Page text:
Project SynopsisProvide consulting regarding spill containment issues and process engineering support for a pipeline operator’s truck loading station expansion.
TANK TRUCK LOADING STATION EXPANSION DESIGN ASSISTANCE
The client, an engineering company, was asked by the ultimate client, a pipeline operating company, to design an expansion of a truck loading station at a sweet crude oil storage facility in the Western U.S. The client, in turn, asked Process Engineering Associates, LLC (PROCESS) to facilitate their design effort by determining the applicable federal and state regulations that address secondary containment requirements for the new truck loading spots. In addition, the client asked PROCESS to evaluate the impact that the new truck loading spots would have on the existing vent header at the facility.
After researching the applicable federal and state regulations and interviewing a representative from the state’s Department of Health, PROCESS concluded that the only regulation for secondary containment that the client needed to follow was Part 112.7 of the EPA’s Title 40, Code of Federal Regulations. Part 112.7 requires that the secondary containment for the new truck loading spots hold at least the maximum capacity of any single compartment for the largest tank truck expected to service the facility. To further comply with Part 112.7, PROCESS recommended that the facility implement an interlock system or a physical barrier at their new truck loading spots to help prevent trucks from driving away while they are still connected to the loading station.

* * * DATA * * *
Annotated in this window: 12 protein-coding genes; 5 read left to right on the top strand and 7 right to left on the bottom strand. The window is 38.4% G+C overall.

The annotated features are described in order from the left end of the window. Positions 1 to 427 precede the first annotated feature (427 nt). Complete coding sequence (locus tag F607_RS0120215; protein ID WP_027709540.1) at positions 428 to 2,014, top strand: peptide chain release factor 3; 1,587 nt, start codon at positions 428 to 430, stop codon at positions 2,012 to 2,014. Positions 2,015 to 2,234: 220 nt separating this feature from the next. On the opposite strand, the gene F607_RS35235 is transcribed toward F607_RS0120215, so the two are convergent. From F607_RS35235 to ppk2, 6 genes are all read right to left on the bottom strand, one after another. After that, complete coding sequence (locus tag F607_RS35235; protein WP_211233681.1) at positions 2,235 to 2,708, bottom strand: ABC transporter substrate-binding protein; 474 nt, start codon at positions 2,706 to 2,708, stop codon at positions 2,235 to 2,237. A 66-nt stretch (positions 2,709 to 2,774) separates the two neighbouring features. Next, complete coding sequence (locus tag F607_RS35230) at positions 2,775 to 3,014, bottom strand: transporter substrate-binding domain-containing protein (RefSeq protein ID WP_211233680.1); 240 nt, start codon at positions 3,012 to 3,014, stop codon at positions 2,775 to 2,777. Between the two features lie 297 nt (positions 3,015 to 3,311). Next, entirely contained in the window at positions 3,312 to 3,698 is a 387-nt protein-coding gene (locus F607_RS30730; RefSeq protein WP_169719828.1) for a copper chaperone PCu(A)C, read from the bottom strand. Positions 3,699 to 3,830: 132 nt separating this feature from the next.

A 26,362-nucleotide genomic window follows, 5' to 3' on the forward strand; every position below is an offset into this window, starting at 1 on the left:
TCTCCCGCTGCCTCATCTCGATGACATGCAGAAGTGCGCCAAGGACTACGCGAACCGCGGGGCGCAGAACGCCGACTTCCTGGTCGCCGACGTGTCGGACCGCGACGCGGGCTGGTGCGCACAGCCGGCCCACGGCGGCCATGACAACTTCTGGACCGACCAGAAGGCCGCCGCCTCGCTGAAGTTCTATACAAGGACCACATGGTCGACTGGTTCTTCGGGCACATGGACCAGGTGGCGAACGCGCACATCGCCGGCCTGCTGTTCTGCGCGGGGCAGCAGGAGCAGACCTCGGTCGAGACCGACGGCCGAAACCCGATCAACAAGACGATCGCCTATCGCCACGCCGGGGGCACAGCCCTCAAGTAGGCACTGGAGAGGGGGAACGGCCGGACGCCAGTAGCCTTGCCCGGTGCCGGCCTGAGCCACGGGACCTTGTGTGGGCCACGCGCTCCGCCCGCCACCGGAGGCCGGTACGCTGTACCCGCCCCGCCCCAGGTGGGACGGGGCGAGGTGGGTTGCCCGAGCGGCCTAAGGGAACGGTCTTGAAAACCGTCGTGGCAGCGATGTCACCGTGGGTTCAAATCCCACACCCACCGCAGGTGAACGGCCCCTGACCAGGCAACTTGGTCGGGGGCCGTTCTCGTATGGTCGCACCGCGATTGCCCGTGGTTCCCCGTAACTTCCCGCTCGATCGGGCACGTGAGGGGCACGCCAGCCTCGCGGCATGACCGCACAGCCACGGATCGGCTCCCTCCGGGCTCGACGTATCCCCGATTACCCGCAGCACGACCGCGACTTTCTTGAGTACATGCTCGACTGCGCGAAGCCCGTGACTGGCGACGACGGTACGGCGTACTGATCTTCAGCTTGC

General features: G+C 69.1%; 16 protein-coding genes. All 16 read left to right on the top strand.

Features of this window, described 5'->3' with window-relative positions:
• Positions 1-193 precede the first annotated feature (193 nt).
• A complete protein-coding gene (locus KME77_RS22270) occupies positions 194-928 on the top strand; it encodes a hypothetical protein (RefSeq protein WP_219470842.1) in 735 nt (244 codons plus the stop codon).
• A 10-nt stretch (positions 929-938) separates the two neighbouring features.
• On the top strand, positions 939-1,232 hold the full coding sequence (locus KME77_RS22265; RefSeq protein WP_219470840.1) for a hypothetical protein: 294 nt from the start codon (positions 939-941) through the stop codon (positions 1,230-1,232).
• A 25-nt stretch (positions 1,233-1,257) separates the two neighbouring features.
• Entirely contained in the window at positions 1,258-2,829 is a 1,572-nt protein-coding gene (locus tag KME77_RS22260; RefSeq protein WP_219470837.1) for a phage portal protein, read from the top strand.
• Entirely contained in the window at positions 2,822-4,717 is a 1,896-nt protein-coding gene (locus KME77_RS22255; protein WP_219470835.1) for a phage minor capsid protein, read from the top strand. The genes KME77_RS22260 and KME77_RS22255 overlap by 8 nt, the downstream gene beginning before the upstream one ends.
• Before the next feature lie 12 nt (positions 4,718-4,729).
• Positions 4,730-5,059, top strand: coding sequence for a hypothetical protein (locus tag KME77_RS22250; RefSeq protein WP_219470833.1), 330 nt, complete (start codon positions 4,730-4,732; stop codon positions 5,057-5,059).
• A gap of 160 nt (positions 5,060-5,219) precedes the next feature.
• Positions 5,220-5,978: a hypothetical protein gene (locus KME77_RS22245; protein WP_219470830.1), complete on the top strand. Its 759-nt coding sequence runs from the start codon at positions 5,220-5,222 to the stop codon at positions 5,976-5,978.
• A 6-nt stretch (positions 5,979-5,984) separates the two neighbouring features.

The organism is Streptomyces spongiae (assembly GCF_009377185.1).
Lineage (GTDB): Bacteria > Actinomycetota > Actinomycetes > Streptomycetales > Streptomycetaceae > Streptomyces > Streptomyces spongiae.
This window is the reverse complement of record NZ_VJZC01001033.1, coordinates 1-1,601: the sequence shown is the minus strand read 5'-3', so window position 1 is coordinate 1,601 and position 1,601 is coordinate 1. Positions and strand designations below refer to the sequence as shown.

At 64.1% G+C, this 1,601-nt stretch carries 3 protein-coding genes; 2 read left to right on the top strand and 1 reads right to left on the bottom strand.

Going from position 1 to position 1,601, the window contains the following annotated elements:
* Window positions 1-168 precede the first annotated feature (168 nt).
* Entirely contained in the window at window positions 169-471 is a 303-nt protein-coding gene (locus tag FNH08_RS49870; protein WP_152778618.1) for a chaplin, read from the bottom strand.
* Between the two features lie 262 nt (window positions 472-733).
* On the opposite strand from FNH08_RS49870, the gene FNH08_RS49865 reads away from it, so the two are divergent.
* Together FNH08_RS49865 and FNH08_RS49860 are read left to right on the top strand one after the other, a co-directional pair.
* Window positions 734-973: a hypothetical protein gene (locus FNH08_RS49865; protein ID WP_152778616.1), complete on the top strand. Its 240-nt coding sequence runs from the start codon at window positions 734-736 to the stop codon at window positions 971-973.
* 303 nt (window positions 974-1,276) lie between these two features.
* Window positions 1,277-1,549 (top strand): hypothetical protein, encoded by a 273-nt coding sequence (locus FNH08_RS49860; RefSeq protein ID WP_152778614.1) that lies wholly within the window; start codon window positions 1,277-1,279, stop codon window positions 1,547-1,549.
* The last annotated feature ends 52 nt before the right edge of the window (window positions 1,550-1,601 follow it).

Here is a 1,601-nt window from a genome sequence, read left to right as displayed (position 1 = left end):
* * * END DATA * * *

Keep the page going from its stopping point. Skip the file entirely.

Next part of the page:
PROCESS evaluated the impact of the new truck loading spots on the existing vent header at the facility by utilizing commercial computer process simulation software to model the hydraulics of the modified vent header network that included the new vent piping. The displaced gases during the truck loading process vent back to the sweet crude oil storage tanks. PROCESS concluded that the size and routing of the new vent piping and the existing vent header produced very little back pressure on the tank trucks. PROCESS did, however, recommend that the ultimate client reduce the set pressures of the weighted manways on the sweet crude oil storage tanks in order to maintain an acceptable backpressure on the tank trucks (less than 1 psig) during the loading process.
PROCESS provided a letter report to the client presenting the results of the evaluation and also provided documentation of the full simulation results for the client’s records.
- Pipeline Operations
- Detail Engineering
- Hydraulics evaluation
- Regulatory compliance consulting